JSON API Spec Goes Through The Hacker News Gauntlet

JSON API is based on the JSON transport defined by the REST adapter in the Ember Data Library used by the Ember.js JavaScript Framework. Its editors include well-known names in the JavaScript community, including Steve Klabnik and Yehuda Katz.

So how are developers responding to it? Not surprisingly, it has a fair share of both supporters and detractors. Here are selected comments (full and partial) from a Hacker News thread.


I definitely see some benefits with json- API. Here are two:

1. When writing large single-page apps in JS, client <-> backend communication will need some structure. Could be a few project-internal guidelines, or something like json-api.

2. Client frameworks and backend frameworks are often separate projects (e.g. Django/express/sinatra server-side or React/Backbone/Mithril client-side). It's helpful with a standard to converge on for authors of backend json/rest serializers, and data adapters client-side.


Anyone who sets out to write a hypermedia API in JSON is going to end up with a structure not dissimilar to this one. If this fits your needs, then use it, by all means and let your clients use an off-the-shelf lib for using your service.

I'm not a fan of the spec, but overall it seems to strike a good balance between what is specified and what is left out. To compare this to SOAP is missing the point. 


It's a valiant effort but as someone who has dealt with unraveling a strict API built with SOAP I am going to pass. If I want something standardized I will use a schema based solution such as Protobuf. It's already a quasi standard, has clients in many languages and is a binary protocol.

We also should not confuse an API with a transport protocol. I will tilt my hat to this not being as verbose as past attempts, but why reinvent the wheel yet again? It's not like prior attempts didn't Function as expected - they did - but we in the industry chastised them for being too strict.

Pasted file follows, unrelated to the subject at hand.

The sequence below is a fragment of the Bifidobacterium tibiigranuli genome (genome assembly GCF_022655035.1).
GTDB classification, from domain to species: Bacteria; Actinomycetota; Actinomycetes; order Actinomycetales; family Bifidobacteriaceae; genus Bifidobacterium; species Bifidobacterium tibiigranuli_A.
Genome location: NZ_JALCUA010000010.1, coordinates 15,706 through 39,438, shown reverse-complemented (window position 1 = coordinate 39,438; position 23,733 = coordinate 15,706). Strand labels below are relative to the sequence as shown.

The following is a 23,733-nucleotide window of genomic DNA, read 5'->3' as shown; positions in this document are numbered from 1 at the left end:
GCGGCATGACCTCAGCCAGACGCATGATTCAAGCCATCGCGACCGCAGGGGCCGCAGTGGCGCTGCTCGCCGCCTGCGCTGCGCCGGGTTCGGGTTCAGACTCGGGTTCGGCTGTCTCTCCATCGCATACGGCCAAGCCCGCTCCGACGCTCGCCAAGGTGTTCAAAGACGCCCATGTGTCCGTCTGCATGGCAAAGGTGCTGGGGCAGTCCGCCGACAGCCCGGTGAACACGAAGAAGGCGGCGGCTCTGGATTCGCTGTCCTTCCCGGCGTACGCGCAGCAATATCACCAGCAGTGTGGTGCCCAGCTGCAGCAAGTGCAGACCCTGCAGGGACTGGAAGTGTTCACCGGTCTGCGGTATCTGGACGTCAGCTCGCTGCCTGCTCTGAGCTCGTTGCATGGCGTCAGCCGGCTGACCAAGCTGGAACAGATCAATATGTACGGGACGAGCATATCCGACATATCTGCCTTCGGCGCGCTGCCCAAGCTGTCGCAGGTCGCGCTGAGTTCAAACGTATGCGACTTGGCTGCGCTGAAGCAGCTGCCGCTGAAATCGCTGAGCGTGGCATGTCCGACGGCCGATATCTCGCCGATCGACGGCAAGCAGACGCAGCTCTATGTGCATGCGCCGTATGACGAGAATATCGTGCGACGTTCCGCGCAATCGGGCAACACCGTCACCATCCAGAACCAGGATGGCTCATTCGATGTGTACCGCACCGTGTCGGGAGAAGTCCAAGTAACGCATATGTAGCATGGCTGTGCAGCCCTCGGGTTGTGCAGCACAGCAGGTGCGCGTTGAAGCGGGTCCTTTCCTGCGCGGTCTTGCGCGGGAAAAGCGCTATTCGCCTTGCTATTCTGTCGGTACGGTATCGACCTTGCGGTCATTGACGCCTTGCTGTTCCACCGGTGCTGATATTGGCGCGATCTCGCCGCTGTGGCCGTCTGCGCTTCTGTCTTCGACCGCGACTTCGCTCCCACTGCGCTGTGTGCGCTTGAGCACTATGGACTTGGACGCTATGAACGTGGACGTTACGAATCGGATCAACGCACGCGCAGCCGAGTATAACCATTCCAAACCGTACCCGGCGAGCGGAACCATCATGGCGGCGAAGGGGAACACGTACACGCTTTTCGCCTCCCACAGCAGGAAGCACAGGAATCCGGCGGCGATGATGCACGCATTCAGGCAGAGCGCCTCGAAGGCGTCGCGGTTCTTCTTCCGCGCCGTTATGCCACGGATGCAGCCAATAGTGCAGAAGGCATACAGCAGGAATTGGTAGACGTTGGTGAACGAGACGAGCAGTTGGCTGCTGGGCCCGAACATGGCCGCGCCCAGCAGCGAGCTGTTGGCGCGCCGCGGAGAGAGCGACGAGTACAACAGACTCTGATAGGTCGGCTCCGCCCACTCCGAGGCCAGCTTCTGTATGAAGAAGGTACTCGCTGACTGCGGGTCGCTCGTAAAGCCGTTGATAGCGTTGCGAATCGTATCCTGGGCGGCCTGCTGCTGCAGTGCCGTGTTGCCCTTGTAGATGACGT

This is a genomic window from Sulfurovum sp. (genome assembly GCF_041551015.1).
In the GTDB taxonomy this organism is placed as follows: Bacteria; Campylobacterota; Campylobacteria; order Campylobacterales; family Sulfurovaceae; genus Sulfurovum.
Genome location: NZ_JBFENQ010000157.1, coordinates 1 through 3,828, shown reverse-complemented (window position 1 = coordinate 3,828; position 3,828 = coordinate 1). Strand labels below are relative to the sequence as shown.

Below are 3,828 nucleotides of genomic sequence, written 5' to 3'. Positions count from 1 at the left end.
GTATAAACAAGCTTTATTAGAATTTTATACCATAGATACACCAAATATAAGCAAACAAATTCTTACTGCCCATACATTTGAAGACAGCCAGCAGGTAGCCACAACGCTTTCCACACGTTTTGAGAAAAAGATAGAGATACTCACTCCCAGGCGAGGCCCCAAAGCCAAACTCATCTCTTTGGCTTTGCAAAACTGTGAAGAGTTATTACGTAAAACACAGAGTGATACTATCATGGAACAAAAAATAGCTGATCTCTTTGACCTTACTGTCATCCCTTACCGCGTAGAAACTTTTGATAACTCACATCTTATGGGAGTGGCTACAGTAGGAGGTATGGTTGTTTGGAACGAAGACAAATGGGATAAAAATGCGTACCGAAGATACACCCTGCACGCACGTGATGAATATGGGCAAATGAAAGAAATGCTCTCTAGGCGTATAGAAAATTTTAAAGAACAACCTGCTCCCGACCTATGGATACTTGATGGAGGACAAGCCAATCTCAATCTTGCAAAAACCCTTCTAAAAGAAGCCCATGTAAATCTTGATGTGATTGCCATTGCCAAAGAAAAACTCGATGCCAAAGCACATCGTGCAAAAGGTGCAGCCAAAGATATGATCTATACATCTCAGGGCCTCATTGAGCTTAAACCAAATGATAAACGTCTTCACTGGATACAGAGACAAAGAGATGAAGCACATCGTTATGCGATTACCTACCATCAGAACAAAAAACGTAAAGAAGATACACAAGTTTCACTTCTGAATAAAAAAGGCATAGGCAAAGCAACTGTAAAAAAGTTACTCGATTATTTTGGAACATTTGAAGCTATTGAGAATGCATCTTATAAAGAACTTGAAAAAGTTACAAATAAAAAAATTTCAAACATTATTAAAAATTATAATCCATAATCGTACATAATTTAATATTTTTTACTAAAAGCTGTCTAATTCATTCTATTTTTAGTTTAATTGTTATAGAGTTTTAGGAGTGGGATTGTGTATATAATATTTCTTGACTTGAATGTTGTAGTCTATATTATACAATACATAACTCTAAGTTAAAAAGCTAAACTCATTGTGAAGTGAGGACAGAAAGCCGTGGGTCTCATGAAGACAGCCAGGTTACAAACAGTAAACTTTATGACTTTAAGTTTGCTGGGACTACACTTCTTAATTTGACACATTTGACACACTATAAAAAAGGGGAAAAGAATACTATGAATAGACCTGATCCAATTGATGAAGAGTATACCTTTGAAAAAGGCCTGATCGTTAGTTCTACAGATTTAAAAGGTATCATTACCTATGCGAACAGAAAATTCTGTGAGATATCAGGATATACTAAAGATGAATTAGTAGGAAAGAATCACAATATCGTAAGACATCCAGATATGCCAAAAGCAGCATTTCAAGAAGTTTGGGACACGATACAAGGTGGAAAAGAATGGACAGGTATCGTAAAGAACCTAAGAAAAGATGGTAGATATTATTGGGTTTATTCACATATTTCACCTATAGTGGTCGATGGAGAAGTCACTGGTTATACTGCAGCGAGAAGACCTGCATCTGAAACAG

Let's work on improving the semantics and Documentation around what constitutes an API. Swagger is an excellent example of this.


Wow. No one needs this. API means Application Programming Interface. It starts and ends its standardization at the application level.

Make your API consistent and write decent documentation for it. That's all anybody needs and will be simpler then trying to conform to some insane metastandard.


Please don't make JSON into JXML.

dgeb (co-author of JSON API specification):

...the bigger value proposition of JSON API is just now beginning to be realized. Since we've tightened the "spec" into a proper spec by eliminating many MAYs and SHOULDs, it is now possible to reliably build implementations with a guarantee of compatibility. It's regrettable that it took us so long to move from providing loose guidelines to a more rigid spec, but I truly believe that the awkward intermediate phase provided invaluable feedback that ultimately informed the design of the spec and will improve adoption of 1.0.


If I wanted a complicated standard but one with broad consensus and lots of library support behind it, why wouldn't I just use XML- RPC? Other than not being XML, what does JSON API offer? Because at first glance, it looks just about as verbose and unfriendly as XML-RPC to me.


We're starting to build API endpoints with this where I work. We didn't have compound documents in an earlier version of our API, and we ended up having to make a lot of roundtrips for some things. So I had been thinking about something like the jsonapi "include" mechanism, and when I saw how jsonapi was doing it, it was pretty close to what I would have done. That made me feel better about going along with their decisions in areas I haven't thought about.


In case you're thinking, "Wow, I bet in the real world this would be a misery to impose on a team - I'm sure no one would really want to do this!", well, I worked briefly with a team where they imposed this. It was part of the reason why I say "briefly".


It opens a path for standardized tooling among API clients. Rather than having a whole mess of JSON-over- HTTP clients with a hard-coded understanding of the particular API, one could theoretically use a hypertext client to interact with any API using this standard.

What do you think about the proposed JSON API standard? Is it something you would consider using? Let us know in the comments. 

Be sure to read the next API Design article: In a REST world, there’s room for non-REST APIs